If It Saves Just One Life

During his January 16 speech on gun control, President Obama said:

Because while there is no law or set of laws that can prevent every senseless act of violence completely, no piece of legislation that will prevent every tragedy, every act of evil, if there is even one thing we can do to reduce this violence, if there is even one life that can be saved, then we've got an obligation to try.

His first sentiment is accurate, thoughtful and, although regrettable, reflective of reality. It is true that those intent on harming or burgling are not all that interested in laws and the preferences of civilized societies, so in this way the President is merely acknowledging this truth.

The second sentiment regarding the bromide "if it saves one life, isn't it worth it" is depressing. Whenever a politician utters these words, you should be wary. Very wary. The real answer to this question – if we are to be honest – is likely, "No." The statement is often used to stir emotional and populist sentiments in order to forward some legislation that the speaker is favoring. It is used by many on both sides of the aisle and it is troubling no matter who says it. And I can assure you that most of those using it are brimming with good intention.

I am certain that reducing maximum speed limits to 35 mph would save lives – many more than one life and orders of magnitude more than any and all gun control schemes. Banning driving altogether would be even better – if vehicle fatalities were the only consideration. But when the costs are considered, the lives saved must be compared to the costs to society. Societies are constantly counting the costs and determining if the prescription is worse than the disease. Politicians are no more callous when they support higher speed limits that assure more fatlalities than they are when they oppose gun control measures that would do little or nothing to reduce gun violence and/or gun related deaths.

To the individual affected by gun violence, statistics and societal costs are meaningless. The murdered loved one isn't partially dead or statistically insignificant. So for the individual the platitude of saving just one life means everything. But a society must consider things more broadly and cannot make laws based on saving just one life. It is always a trade off between, say, freedom and reducing numbers killed.

Intoxicated driving provides a good example of the trade-offs. One might support stringent restrictions on blood alcohol levels as a way to reduce deaths on the roadways. But all alcohol related driving deaths cannot be prevented by this action alone, so one might think up other ways to 'save just one more life'. Roadside sobriety checkpoints may be a method by which one more life could be spared. However, roadside checkpoints have an element of presumed guilt such that the driver must disprove his guilt via a test administered by the roadside officer.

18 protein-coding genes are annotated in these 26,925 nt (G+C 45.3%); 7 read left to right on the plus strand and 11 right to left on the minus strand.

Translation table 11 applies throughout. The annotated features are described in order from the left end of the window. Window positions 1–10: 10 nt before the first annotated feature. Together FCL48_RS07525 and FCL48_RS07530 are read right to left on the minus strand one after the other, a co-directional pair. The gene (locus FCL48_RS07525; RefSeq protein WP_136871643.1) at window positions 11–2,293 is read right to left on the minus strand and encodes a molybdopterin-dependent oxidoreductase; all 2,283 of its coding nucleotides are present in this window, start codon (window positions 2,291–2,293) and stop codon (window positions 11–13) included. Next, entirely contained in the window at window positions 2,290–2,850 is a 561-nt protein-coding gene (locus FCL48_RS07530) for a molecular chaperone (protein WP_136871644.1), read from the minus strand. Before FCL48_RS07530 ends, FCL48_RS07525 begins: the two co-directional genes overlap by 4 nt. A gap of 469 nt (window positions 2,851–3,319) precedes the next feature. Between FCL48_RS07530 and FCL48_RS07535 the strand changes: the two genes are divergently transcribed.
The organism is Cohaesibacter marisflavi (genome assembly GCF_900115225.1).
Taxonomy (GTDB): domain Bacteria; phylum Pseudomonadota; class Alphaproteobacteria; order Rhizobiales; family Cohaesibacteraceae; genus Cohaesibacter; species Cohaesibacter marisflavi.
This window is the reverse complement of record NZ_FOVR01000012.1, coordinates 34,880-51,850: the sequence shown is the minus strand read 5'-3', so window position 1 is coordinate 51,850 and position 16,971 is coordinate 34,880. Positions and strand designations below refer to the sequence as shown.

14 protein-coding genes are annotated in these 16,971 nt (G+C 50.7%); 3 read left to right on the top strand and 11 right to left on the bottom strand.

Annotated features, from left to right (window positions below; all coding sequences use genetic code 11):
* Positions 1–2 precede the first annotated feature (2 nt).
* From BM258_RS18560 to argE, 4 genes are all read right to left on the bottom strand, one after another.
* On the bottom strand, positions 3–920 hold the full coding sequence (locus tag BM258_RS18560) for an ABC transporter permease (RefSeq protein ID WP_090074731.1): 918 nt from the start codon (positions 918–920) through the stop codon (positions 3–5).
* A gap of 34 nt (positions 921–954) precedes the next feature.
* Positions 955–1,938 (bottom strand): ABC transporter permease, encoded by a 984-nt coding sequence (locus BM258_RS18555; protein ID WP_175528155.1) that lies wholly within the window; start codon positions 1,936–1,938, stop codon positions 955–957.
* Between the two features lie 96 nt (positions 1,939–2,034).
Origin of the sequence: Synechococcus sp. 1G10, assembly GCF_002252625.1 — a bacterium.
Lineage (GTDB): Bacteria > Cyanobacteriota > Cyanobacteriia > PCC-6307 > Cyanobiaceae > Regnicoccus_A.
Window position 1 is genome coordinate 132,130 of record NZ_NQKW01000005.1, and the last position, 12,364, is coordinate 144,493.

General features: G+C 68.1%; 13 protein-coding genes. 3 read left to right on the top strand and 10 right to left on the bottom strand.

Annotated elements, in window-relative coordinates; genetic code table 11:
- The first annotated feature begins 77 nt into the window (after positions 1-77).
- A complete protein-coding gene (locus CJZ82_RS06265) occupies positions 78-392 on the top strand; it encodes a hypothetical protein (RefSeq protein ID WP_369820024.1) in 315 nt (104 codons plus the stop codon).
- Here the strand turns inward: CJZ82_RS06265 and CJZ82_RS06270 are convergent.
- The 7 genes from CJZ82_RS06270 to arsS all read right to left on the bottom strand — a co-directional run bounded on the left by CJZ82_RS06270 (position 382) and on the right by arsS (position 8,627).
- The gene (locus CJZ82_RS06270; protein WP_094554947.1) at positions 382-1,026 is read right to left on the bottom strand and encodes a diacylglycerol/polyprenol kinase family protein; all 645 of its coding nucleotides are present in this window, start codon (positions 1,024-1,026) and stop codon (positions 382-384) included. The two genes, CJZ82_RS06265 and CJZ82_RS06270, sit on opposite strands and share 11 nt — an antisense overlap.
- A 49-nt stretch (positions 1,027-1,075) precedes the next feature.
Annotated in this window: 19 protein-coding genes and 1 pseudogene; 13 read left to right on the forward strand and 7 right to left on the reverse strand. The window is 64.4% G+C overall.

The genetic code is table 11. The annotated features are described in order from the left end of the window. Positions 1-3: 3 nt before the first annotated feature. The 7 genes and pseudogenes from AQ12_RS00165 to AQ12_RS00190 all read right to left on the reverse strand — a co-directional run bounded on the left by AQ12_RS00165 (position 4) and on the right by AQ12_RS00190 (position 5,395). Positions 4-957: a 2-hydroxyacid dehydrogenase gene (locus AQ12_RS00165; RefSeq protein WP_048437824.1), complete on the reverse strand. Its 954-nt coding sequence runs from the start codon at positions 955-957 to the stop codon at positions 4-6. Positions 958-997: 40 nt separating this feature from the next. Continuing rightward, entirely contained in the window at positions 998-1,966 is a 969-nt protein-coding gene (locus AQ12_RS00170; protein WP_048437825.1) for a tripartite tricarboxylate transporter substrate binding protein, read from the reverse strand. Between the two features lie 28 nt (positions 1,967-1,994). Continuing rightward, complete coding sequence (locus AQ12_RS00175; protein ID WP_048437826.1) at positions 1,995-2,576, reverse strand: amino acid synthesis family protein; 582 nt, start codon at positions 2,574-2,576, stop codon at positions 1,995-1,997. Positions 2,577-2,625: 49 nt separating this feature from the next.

There are an infinite amount of issues for which some could argue from atop the 'if it saves one life' soapbox. Arguing against abortion, automobiles, energy production, ultraviolet rays, fast-food, drone strikes, cigarettes, and lawn darts would certainly save one or more life. Just as allowing the South to secede, swimming pool bans, peanut based food bans, never going outdoors, guarding embassies and schools resembling prisons would undoubtedly save lives.

And some acts aren’t as clear. And while one could argue that outlawing capital punishment would preserve the life of the convicted, there is ample evidence that ridding the world of some such evildoers would save far more lives in the long run if the evildoer is ever released and then commits more crimes. And weren't there more than a few that thought prohibition would save lives? Good intentions aside, prohibition likely cost many more lives than it saved.

Our society must grapple with whether gun bans or anything else that is promised to save 'one more life' is worth the abridgment of the Constitutional rights and individual liberty. The point is that societies count the cost, and like it or not, saving just one more life is not usually worth the societal cost. The answer to the question, "If it saved one life, wouldn't it be worth it?" is usually "No." And I suspect that would be the President's answer if met with a proposal to arm every citizen based on evidence that innocent lives are spared quite regularly by armed citizens rebuffing the unwanted advances of a criminal or rapist.


Gun Control v The Patriot Act